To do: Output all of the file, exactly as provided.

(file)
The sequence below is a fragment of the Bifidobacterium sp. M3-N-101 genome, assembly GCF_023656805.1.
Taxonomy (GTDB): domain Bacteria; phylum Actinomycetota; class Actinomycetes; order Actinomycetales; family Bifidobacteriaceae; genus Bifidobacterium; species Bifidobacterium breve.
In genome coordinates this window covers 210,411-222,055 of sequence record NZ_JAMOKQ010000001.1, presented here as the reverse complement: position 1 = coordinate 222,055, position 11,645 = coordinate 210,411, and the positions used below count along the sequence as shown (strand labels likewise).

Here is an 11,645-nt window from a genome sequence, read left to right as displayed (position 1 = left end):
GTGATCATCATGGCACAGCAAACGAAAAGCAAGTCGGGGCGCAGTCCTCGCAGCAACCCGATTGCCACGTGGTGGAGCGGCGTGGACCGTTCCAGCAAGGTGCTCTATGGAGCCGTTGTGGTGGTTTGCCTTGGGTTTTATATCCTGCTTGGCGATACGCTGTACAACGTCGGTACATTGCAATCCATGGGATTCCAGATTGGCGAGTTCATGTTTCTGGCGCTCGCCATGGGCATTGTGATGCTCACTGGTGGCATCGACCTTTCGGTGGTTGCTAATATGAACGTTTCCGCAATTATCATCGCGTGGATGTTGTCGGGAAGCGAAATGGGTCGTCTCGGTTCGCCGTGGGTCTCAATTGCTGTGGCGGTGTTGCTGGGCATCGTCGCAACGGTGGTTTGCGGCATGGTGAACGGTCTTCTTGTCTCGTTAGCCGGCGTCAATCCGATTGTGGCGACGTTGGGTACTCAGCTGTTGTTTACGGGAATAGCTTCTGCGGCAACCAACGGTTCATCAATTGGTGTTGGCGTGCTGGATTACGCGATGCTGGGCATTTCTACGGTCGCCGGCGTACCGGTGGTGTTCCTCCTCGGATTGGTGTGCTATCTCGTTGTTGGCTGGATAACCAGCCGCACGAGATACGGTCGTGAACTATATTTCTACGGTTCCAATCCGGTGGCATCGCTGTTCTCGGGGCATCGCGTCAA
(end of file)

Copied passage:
The sequence below is a fragment of the Bifidobacterium sp. M3-N-101 genome, assembly GCF_023656805.1.
Taxonomy (GTDB): domain Bacteria; phylum Actinomycetota; class Actinomycetes; order Actinomycetales; family Bifidobacteriaceae; genus Bifidobacterium; species Bifidobacterium breve.
In genome coordinates this window covers 210,411-222,055 of sequence record NZ_JAMOKQ010000001.1, presented here as the reverse complement: position 1 = coordinate 222,055, position 11,645 = coordinate 210,411, and the positions used below count along the sequence as shown (strand labels likewise).

Here is an 11,645-nt window from a genome sequence, read left to right as displayed (position 1 = left end):
GTGATCATCATGGCACAGCAAACGAAAAGCAAGTCGGGGCGCAGTCCTCGCAGCAACCCGATTGCCACGTGGTGGAGCGGCGTGGACCGTTCCAGCAAGGTGCTCTATGGAGCCGTTGTGGTGGTTTGCCTTGGGTTTTATATCCTGCTTGGCGATACGCTGTACAACGTCGGTACATTGCAATCCATGGGATTCCAGATTGGCGAGTTCATGTTTCTGGCGCTCGCCATGGGCATTGTGATGCTCACTGGTGGCATCGACCTTTCGGTGGTTGCTAATATGAACGTTTCCGCAATTATCATCGCGTGGATGTTGTCGGGAAGCGAAATGGGTCGTCTCGGTTCGCCGTGGGTCTCAATTGCTGTGGCGGTGTTGCTGGGCATCGTCGCAACGGTGGTTTGCGGCATGGTGAACGGTCTTCTTGTCTCGTTAGCCGGCGTCAATCCGATTGTGGCGACGTTGGGTACTCAGCTGTTGTTTACGGGAATAGCTTCTGCGGCAACCAACGGTTCATCAATTGGTGTTGGCGTGCTGGATTACGCGATGCTGGGCATTTCTACGGTCGCCGGCGTACCGGTGGTGTTCCTCCTCGGATTGGTGTGCTATCTCGTTGTTGGCTGGATAACCAGCCGCACGAGATACGGTCGTGAACTATATTTCTACGGTTCCAATCCGGTGGCATCGCTGTTCTCGGGGCATCGCGTCAA